Prophylactic Antibiotics May Not Elevate Risk of Post-Surgical Drug Resistance

Taking antibiotics prior to surgery was not observed to increase the risk of antibiotic-resistant infections.

Before certain medical procedures that have a high risk of antibiotic-resistance, some surgeons may choose to prescribe antibiotics. While prophylactic antibiotics have been thought to be involved in antibiotic resistance, this practice may not increase the risk of resistance after certain operations.

A new study published by the Journal of the American College of Surgeons suggests that patients who are treated with antibiotics prior to low-risk surgery do not have an increased risk of antibiotic-resistant infections.

Current guidelines outline the proper use of prophylactic antibiotics to prevent surgical infections. The study authors note that the guidelines cover major surgeries, including abdominal, neurological, and ophthalmic procedures.

However, surgeons are free to use their judgment to determine whether they prescribe antibiotics prior to other procedures, which may cause inconsistencies, according to the study.

“Guidelines don’t comment on relatively straightforward procedures, including some general surgical procedures, simple or diagnostic laparoscopy, or elective orthopedic, gynecologic, and urologic procedures because there has not been enough evidence about their benefit,” said principal author Daniel Freedberg, MD, MS. “So, some surgeons feel strongly that antibiotics are beneficial and always give them. Others never give them because of concern about the use of antibiotics and the later development of antibiotic resistance and bacterial infections that have no or almost no treatment options.”

In the current study, the authors investigated the use of prophylactic antibiotics and the development of antibiotic resistance during procedures in which there are no guidelines.

The authors reviewed data for 22,138 adults who had an operation between 2008 and 2016. Included in the study were patients who had a positive bacterial culture from any surgical site or fluid specimen within 30 days of the operation. The authors then analyzed how many patients treated with prophylactic antibiotics developed an infection.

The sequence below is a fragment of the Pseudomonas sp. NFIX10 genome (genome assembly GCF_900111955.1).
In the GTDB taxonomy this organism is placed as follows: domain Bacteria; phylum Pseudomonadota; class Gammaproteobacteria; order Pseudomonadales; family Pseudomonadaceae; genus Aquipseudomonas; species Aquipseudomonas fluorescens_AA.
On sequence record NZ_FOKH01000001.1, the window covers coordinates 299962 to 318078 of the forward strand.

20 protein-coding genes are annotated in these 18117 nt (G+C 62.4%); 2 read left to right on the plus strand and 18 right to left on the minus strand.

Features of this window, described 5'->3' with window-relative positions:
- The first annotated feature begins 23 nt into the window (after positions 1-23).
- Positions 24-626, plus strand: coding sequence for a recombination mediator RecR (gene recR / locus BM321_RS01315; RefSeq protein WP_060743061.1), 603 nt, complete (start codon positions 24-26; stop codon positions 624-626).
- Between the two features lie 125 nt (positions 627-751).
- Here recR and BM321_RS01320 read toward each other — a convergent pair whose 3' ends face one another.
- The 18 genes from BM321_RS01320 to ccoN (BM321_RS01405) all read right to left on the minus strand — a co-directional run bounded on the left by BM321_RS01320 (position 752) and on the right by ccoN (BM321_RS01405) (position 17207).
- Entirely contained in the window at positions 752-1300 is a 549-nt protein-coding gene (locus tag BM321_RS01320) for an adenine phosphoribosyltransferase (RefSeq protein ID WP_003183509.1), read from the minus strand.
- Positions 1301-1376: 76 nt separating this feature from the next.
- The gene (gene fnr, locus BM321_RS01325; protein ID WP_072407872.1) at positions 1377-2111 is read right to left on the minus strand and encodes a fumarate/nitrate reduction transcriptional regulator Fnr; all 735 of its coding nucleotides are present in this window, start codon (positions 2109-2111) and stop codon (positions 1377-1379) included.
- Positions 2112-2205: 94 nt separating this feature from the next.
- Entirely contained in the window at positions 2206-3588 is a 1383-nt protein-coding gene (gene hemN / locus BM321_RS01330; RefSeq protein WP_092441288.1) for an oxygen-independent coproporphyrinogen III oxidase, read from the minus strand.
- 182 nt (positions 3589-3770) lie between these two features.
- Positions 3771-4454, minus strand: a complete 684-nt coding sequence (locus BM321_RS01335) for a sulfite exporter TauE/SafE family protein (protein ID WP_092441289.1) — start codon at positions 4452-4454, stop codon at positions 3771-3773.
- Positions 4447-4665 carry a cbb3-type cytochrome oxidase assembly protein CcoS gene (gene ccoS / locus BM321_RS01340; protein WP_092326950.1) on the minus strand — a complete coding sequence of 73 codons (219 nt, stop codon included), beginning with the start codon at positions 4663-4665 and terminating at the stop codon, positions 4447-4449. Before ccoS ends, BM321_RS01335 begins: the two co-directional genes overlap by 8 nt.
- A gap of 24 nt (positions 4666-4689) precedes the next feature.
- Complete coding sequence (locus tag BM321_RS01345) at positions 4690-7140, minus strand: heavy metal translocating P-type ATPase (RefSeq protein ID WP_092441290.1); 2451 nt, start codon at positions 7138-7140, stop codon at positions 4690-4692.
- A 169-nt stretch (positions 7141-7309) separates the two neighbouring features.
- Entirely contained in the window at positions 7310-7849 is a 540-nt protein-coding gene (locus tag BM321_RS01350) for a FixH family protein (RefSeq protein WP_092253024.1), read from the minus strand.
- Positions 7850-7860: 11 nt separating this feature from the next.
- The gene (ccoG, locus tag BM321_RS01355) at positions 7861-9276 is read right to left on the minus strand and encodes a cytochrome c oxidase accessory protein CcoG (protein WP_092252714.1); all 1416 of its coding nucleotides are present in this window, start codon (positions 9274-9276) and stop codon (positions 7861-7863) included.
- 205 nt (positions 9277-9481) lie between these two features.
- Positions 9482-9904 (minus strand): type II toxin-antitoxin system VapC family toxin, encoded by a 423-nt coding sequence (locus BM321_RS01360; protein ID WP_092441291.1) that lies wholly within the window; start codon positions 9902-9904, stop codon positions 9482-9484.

Antibiotic-resistant infections were defined as cultured bacteria that were moderately or not susceptible to treatment with antibiotics.

The investigators found that 3.1% of patients developed an infection within 30 days of surgery. Of these patients, 80% received prophylactic antibiotics and 49% had a drug-resistant infection, according to the study.

Notably, patients were observed to have the same risk of antibiotic-resistant infections regardless of prophylactic treatment. The authors found that 47% of patients with a resistant infection did not receive antibiotics before surgery, while 49% received the drugs, according to the study.

These results remained true regardless of several factors, including when antibiotics were taken, whether the follow-up period was 30 days or 14 days, and whether patients had prior antibiotic exposure or a prior infection, according to the study.

The investigators noted that the only factor that increased the risk was previously having an antibiotic-resistant infection.

These findings suggest that prophylactic antibiotics may not drive resistant infections, according to the study.

“If you’re trying to figure out as a surgeon whether your patients may later develop a resistant infection in the postoperative period, the best clue is past history of resistant infection,” Dr. Freedberg said. “The results of this study should be reassuring for those surgeons who choose to use antibiotic prophylaxis believing that antibiotics decrease the overall risk for infection following surgery. The study shows that even if patients develop an infection, they will not be worse off because they received a single dose of an antibiotic.”